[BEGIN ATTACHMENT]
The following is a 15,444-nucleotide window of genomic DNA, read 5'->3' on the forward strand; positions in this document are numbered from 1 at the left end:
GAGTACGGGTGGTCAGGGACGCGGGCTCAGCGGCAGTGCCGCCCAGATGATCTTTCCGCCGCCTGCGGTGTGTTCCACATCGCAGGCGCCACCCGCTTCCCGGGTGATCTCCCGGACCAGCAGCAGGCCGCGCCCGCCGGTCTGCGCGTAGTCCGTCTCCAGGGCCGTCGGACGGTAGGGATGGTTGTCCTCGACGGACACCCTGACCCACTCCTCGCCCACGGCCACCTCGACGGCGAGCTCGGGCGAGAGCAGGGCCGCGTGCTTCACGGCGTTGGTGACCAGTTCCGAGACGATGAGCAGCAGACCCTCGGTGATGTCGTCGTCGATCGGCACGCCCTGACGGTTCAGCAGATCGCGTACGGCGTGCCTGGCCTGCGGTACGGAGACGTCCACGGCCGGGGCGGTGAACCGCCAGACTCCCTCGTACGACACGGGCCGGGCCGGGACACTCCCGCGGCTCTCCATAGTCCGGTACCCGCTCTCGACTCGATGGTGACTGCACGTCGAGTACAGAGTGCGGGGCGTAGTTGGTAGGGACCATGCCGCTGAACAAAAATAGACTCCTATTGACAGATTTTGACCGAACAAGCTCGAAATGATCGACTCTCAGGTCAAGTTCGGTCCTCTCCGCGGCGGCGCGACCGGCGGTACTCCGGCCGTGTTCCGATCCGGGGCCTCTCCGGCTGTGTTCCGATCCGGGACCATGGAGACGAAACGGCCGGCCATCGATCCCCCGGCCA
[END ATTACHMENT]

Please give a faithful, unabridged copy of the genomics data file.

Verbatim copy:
The following is a 15,444-nucleotide window of genomic DNA, read 5'->3' on the forward strand; positions in this document are numbered from 1 at the left end:
GAGTACGGGTGGTCAGGGACGCGGGCTCAGCGGCAGTGCCGCCCAGATGATCTTTCCGCCGCCTGCGGTGTGTTCCACATCGCAGGCGCCACCCGCTTCCCGGGTGATCTCCCGGACCAGCAGCAGGCCGCGCCCGCCGGTCTGCGCGTAGTCCGTCTCCAGGGCCGTCGGACGGTAGGGATGGTTGTCCTCGACGGACACCCTGACCCACTCCTCGCCCACGGCCACCTCGACGGCGAGCTCGGGCGAGAGCAGGGCCGCGTGCTTCACGGCGTTGGTGACCAGTTCCGAGACGATGAGCAGCAGACCCTCGGTGATGTCGTCGTCGATCGGCACGCCCTGACGGTTCAGCAGATCGCGTACGGCGTGCCTGGCCTGCGGTACGGAGACGTCCACGGCCGGGGCGGTGAACCGCCAGACTCCCTCGTACGACACGGGCCGGGCCGGGACACTCCCGCGGCTCTCCATAGTCCGGTACCCGCTCTCGACTCGATGGTGACTGCACGTCGAGTACAGAGTGCGGGGCGTAGTTGGTAGGGACCATGCCGCTGAACAAAAATAGACTCCTATTGACAGATTTTGACCGAACAAGCTCGAAATGATCGACTCTCAGGTCAAGTTCGGTCCTCTCCGCGGCGGCGCGACCGGCGGTACTCCGGCCGTGTTCCGATCCGGGGCCTCTCCGGCTGTGTTCCGATCCGGGACCATGGAGACGAAACGGCCGGCCATCGATCCCCCGGCCA